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Thomas Stahnke, Sebastian Bohn, Heinrich Stolz, Rudolf F Guthoff, Oliver Stachs, Karsten Sperlich; The rabbit lens – a bionic extended depth of focus device?. Invest. Ophthalmol. Vis. Sci. 2019;60(9):609. doi: https://doi.org/.
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Recently, an afocal setup was used by the authors to evaluate the image quality of various mono- and multifocal IOL designs . Now we have taken the challenge to apply this method to the characterization of biological optical systems like pig and rabbit eyes with the aim to evaluate the imaging quality of these natural mammal eyes in comparison to monofocal IOLs.
An afocal see-through device (VirtIOL), mimicking the optical effects of an IOL by virtually implanting it into a subject’s eye, was used. Instead the subject’s eye a CCD camera was installed to capture scenery including a 27” display device in 600 cm, an USAF target in 50 cm, and a near object in 15 cm distance. A model eye consisting of an achromatic lens as cornea and a monofocal IOL under water immersion is compared to rabbit and pig eyes. For this purpose, fresh enucleated eyeballs were examined after removing the posterior poles. The anterior segments, namely cornea, anterior chamber, natural lens, and in part vitreous, were fixed to culture dishes by cyanoacrylate adhesive. A catheter, connected to a BSS depot, was inserted into the bulbus wall to adjust the IOP to physiological conditions. The resulting imaging quality was evaluated regarding e.g. depth of focus.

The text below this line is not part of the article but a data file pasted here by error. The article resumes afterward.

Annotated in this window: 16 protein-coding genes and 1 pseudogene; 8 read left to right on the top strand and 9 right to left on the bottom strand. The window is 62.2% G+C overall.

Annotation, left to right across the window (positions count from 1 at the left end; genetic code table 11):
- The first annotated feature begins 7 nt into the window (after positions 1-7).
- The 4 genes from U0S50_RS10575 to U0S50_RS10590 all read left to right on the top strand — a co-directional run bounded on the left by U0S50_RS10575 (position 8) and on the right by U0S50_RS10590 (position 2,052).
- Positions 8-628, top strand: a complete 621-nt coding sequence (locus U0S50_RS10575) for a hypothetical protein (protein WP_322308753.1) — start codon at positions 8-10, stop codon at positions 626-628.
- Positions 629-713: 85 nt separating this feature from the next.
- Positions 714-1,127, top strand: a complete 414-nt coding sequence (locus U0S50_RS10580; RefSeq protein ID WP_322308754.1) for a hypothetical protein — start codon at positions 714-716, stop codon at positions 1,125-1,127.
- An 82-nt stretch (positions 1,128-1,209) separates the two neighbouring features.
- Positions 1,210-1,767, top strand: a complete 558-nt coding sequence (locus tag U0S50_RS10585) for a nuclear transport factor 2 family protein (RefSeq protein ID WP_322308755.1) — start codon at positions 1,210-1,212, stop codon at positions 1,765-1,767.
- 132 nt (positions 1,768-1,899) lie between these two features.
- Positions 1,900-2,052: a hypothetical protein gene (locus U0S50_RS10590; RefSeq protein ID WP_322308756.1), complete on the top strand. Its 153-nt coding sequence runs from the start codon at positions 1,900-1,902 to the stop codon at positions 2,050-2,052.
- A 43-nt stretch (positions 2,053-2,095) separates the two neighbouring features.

The artificial model eye with the monofocal IOL was found to generate the sharpest image for far vision. As expected, due to the small depth of field, mid and near vision were blurred. The image quality obtained by the anterior segments of pigs was nearly equivalent to these findings with blurred images in near and far distances. Images generated by the rabbit eyes indicated multifocal imaging properties, since we observed only mild blurring at all investigated distances.
The developed experimental setup is not only suitable to evaluate new IOL designs, but can be also deployed for the characterization of biological optical systems including the natural cornea and lens. Astonishingly, the rabbit’s anterior segment is determined as a multifocal optical system. Accordingly, IOL designs based on the rabbit lens geometry and their material properties could pave the way for new concepts of multifocal IOLs with reduced disturbing light effect. As a matter of course, further basic research is necessary to investigate the reasons for this multifocality. Sperlich K et al. Invest Ophthalmol Vis Sci. 2018
This abstract was presented at the 2019 ARVO Annual Meeting, held in Vancouver, Canada, April 28 - May 2, 2019.
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